Protesters in Israel´s neighbors mark Land Day (JERUSALEM POST) By JPOST COM STAFF 03/30/12)
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Protesters gathered in Israel´s neighboring countries on Friday for
demonstrations marking the 36th annual Land Day, including in
Lebanon, Syria and Jordan.
While a demonstration in Jordan attracted up to 15,000 people,
according to AFP, numbers were far smaller in Israel´s northern
neighbor, Lebanon, as Lebanese security forces attempted to prevent a
repeat of fatal protests that occurred along the border with Israel
In Syria, despite a a brutal year-long conflict between the
government in Damascus and an armed opposition, protesters rallied in
Damascus in solidarity for both the Palestinians on Land Day and for
Syrian President Bashar Assad.
Activists in Israel´s southern neighbor, Egypt, had planned
demonstrations, but leading organizers told Al Jazeera they needed to
call the marches off due to heightened security and a tense political
situation in the country.
Hundreds of people gathered at Lebanon´s Beaufort Castle near the
border with Israel on Friday to take part in Land Day demonstrations
amid heightened security by Lebanese forces.
The rally attracted people of all ages to the scenic fortress, where
Lebanese security forces had erected a barbed wire fence on the
southern side of the hill to contain protesters, the Lebanese English-
Language The Daily Star reported.
About 200 foreign activists, including two US rabbis, arrived at
Beaufort Castle to join the rally, according to the Star.
Earlier last week, event organizers told the Star they predicted as
many as 5,000 protesters to participate in the demonstration marking
Land Day, which was coupled with the highly-publicized "Global March
Authorities in Lebanon were on high alert to prevent a repeat of last
years Nakba Day protests, in which at least 10 people were killed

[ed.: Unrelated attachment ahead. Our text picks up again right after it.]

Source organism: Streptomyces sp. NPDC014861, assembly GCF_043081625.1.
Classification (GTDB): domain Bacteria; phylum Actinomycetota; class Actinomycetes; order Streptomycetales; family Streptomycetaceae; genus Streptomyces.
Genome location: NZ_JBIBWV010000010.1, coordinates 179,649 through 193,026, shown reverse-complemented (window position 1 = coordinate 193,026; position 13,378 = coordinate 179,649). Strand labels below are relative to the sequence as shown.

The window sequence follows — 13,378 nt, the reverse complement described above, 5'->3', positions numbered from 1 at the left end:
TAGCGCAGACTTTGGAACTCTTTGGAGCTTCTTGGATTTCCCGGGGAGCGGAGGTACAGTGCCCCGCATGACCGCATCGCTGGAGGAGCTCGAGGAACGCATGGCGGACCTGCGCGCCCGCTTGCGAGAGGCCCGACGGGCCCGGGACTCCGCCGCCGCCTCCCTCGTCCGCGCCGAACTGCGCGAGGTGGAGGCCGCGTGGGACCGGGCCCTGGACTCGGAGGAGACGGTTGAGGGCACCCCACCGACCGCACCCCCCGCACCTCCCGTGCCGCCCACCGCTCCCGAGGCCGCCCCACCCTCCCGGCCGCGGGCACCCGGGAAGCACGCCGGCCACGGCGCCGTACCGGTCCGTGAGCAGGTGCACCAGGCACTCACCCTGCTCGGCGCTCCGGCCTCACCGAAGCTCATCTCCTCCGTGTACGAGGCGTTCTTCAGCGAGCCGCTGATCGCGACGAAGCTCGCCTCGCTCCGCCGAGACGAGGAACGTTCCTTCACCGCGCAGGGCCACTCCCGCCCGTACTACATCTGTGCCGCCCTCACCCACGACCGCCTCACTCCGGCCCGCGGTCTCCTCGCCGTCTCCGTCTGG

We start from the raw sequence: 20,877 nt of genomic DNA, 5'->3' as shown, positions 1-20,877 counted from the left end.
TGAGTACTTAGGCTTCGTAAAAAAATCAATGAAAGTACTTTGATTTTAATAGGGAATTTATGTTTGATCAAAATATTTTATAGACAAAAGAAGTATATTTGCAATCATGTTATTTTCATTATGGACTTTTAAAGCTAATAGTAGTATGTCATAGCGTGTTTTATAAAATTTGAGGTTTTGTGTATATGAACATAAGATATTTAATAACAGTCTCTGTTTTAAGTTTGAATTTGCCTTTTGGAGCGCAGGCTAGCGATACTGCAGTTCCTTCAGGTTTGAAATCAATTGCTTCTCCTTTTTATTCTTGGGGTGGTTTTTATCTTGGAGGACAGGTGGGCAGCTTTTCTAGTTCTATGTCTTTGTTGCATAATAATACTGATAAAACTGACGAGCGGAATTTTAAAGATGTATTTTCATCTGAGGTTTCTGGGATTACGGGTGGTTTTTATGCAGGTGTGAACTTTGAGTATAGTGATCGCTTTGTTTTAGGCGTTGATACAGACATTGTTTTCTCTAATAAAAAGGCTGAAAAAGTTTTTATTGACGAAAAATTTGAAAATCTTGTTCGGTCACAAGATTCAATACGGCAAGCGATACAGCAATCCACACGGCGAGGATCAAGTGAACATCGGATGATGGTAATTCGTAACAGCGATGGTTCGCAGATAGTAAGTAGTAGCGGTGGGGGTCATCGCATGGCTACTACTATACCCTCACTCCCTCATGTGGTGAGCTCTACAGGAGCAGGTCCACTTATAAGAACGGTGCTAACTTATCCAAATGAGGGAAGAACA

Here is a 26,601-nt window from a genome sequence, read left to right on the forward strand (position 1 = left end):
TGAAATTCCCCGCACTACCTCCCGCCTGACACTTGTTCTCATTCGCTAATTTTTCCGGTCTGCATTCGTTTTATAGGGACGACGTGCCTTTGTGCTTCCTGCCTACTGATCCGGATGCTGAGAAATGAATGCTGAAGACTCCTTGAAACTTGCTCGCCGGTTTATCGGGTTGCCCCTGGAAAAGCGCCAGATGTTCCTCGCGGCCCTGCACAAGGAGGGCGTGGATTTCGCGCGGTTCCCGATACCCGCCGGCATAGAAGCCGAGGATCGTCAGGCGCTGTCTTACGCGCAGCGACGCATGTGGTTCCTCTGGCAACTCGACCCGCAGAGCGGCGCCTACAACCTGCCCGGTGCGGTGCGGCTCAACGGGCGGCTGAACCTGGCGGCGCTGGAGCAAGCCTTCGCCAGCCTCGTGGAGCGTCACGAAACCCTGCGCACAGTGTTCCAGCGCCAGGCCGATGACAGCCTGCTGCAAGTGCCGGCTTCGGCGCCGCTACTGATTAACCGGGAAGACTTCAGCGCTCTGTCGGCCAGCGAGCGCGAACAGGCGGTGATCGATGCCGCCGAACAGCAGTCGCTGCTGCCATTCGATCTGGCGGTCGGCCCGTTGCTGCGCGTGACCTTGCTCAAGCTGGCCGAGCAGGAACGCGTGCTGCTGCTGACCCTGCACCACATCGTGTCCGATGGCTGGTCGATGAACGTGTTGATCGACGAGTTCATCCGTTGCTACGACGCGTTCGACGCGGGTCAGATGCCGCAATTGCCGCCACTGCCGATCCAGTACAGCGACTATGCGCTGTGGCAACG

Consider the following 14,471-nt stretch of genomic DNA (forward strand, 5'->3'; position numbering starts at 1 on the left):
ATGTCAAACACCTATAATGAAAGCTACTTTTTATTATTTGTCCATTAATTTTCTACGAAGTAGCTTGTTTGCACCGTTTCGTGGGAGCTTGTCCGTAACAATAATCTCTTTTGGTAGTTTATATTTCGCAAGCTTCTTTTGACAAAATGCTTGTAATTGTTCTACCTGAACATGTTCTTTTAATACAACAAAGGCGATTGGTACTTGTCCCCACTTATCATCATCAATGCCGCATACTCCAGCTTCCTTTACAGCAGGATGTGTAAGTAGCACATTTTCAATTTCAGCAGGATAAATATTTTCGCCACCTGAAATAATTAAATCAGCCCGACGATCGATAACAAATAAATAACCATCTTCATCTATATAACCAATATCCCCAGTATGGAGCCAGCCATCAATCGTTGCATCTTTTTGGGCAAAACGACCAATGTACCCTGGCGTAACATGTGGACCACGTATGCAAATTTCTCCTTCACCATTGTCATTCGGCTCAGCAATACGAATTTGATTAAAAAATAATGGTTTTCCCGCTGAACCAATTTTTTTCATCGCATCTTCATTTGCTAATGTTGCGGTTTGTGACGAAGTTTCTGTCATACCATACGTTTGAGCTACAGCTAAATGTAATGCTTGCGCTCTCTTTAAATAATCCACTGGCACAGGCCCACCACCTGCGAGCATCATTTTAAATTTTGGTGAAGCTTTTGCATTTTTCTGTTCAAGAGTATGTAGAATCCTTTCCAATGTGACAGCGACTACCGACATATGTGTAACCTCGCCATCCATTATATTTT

near the border with Israel, and erected checkpoints on roads in
Lebanon´s south to prevent demonstrators from encroaching on the
In Syria, thousands of protesters gathered in Damascus´ al-Sabaa
square to mark Land Day, according to Reuters. The protesters also
expressed solidarity with Assad, with many of them waving Syrian
flags and holding up pictures of the embattled leader.
Protests from Syria were particularly violent in the past, with
demonstrators twice challenging Israeli sovereignty during Nakba Day
and Naksa Day protests in 2011.
In Jordan, approximately 15,000 protesters assembled on the border
with Israel to mark Land Day, according to AFP.
The demonstration was attended by members from the Muslim Brotherhood
and anti-Zionist ultra-orthodox Jews.
Protesters waved Palestinian flags and called for the liberation of
Jerusalem. Hammam Said, leader of the Muslim Brotherhood branch in
Jordan, said: "The Israelis have stolen Palestine. We will return to
the Holy Land and restore our rights. We will not forget their
crimes." The demonstration remained non-violent.
In Egypt, meanwhile, security forces prevented mass protests in Egypt
to mark Land Day, while organizers in Cairo called off another
demonstration due to the political situation in Egypt, Al Jazeera
reported according to pro-Palestinian activists.
Gamal Abdel Salaam, a leading organizer in the Al-Quds Committee in
Egypt, told Al Jazeera that Egyptian security forces prevented a
march from Cairo University in Giza to the grounds of the Great
Pyramids, despite the organization receiving approval "from all
Another activist and director of the Center for Palestine Studies in
Cairo, Ibrahim Al-Darawi, told Al Jazeera that a massive
demonstration from the Al Azhar Mosque was called off due to
Egypt´s "internal situation... and political tensions at the current
Abdel Salaam insisted that despite calling off his organization´s
march, his group would continue to work "for the sake of Jerusalem
and address attempts by the Israeli occupation to Judaize [the
city]." (© 1995-2011, The Jerusalem Post 03/30/12)
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